Many speech-language pathologists (SLPs) are familiar with the field of occupational therapy before they even enter their own profession. Often, SLPs have seriously considered going into occupational therapy (OT) before deciding to pursue speech-language pathology and vice versa.
Although there are differences between the two professions, the common thread is clear: a desire to help patients improve their lives.
Learn more about speech and occupational therapy below, including the similarities and differences between the two career paths.
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What Is an Occupational Therapist?
Occupational therapists (OTs) help individuals do the things they want and need to do through the therapeutic use of daily activities. By promoting health and preventing or bettering disability, illness, or injury, OTs help individuals of all ages live fulfilling lives.
Occupational therapists provide job training for the “job of living.” They help train individuals on how to engage in self-care and in basic life skills that might otherwise be difficult or overwhelming due to disability, illness, or injury.
Services provided by OTs help individuals improve their ability to perform daily activities and reach their goals and may include:
- Reviewing medical history
- Performing individualized evaluations
- Developing customized interventions
- Demonstrating exercises
- Educating families and employers
- Assessing outcomes
What Is a Speech-Language Pathologist?
Speech-language pathologists (SLPs) are communication experts who work with individuals to help provide solutions to communication barriers. The primary goal of SLPs is to improve individuals’ ability to communicate using therapeutic practices.
SLPs focus on speech-related issues such as:
- Feeding and swallowing
- Social communication
- Speech sounds
Becoming a speech-language pathologist is a specialized career that is dedicated to helping others. It requires specialized education that can be gained either in-person or online.
Can Occupational Therapists Help With Speech?
This is a common question about occupational therapy and the answer is yes. While speech-language pathologists focus solely on communication, occupational therapists often incorporate speech-language therapies into their practice. Speech is a goal of many patients looking to improve their quality of life and work on their “job of living.”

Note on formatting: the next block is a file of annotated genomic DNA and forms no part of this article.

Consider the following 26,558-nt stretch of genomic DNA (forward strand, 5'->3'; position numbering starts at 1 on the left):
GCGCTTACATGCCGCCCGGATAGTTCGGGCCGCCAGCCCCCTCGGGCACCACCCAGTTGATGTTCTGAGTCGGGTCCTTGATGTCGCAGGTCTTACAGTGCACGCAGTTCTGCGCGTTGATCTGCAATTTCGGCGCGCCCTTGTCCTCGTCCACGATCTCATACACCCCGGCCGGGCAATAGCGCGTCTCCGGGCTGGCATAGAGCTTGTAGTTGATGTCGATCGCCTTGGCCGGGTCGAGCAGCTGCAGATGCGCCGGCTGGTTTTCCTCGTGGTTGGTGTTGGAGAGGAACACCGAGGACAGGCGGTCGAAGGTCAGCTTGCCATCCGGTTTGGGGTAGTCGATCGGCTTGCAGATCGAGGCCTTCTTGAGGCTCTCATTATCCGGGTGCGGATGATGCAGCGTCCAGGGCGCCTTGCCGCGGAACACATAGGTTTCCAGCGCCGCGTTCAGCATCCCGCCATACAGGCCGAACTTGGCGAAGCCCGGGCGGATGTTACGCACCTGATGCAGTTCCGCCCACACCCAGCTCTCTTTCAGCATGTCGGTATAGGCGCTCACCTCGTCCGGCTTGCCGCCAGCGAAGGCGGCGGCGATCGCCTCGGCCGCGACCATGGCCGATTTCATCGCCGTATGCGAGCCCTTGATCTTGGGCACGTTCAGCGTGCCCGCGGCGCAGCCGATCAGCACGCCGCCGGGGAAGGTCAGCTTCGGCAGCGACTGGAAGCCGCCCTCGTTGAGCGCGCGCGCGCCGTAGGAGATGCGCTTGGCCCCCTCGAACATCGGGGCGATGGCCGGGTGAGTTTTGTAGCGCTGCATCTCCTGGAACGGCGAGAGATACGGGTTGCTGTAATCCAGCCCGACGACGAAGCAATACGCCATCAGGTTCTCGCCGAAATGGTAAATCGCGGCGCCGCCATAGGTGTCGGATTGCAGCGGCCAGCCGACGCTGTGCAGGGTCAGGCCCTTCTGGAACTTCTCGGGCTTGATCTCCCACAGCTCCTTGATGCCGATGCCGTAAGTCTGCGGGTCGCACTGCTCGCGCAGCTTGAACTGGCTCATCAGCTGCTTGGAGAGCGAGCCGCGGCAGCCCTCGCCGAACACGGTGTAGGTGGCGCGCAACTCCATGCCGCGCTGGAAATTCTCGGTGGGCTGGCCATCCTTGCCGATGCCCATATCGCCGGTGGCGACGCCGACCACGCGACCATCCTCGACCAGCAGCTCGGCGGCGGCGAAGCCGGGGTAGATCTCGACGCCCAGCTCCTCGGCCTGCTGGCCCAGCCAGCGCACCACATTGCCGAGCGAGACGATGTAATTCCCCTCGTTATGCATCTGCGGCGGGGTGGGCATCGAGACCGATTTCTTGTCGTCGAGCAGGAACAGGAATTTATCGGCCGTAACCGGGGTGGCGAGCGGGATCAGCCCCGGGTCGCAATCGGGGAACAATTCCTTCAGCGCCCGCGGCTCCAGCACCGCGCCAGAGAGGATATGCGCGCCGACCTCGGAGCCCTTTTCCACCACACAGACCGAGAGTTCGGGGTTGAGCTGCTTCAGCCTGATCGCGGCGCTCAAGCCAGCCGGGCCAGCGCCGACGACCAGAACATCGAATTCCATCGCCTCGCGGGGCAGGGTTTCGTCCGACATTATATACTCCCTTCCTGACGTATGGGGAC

Speech-language pathologists have a more specialized field of care, but there are many ways in which the practice of speech-language pathology can benefit from the assistance of occupational therapists.
How Do Speech Pathologists Work With Occupational Therapists?
There is a considerable amount of overlap between speech and occupational therapy and the two professionals work with each other in several applications. The complementary nature of careers for speech-language pathologists and occupational therapists is reflected in the fact that many hospitals, clinics, and assisted-living facilities employ both.
It’s common for SLPs and OTs to work together closely on many cases, although SLP therapies tend to be delivered one-on-one while OTs are more likely to work with groups or work more closely with PTs and other therapy providers.
Both SLPs and OTs may work with patients who have problems with:
- Language learning difficulties
Many of their treatment modalities are similar as well. The approaches that any SLP or OT might use in treating an eating problem rooted in myofunctional disorder, for example, will likely revolve around teaching the patient improved resting postures of the labial and lingual musculature, strengthening and retraining exercises for the affected muscles, and modification of eating habits and techniques to accommodate the remaining disability.
What Is the Difference Between Speech and Occupational Therapy?
Although some of the treatments may be similar, there are some primary differences between OT vs. speech therapyincluding differences in:
- Therapeutic focus
- Required education and training
- Job outlook and salary
Where they differ is largely a matter of the profession’s therapeutic focus.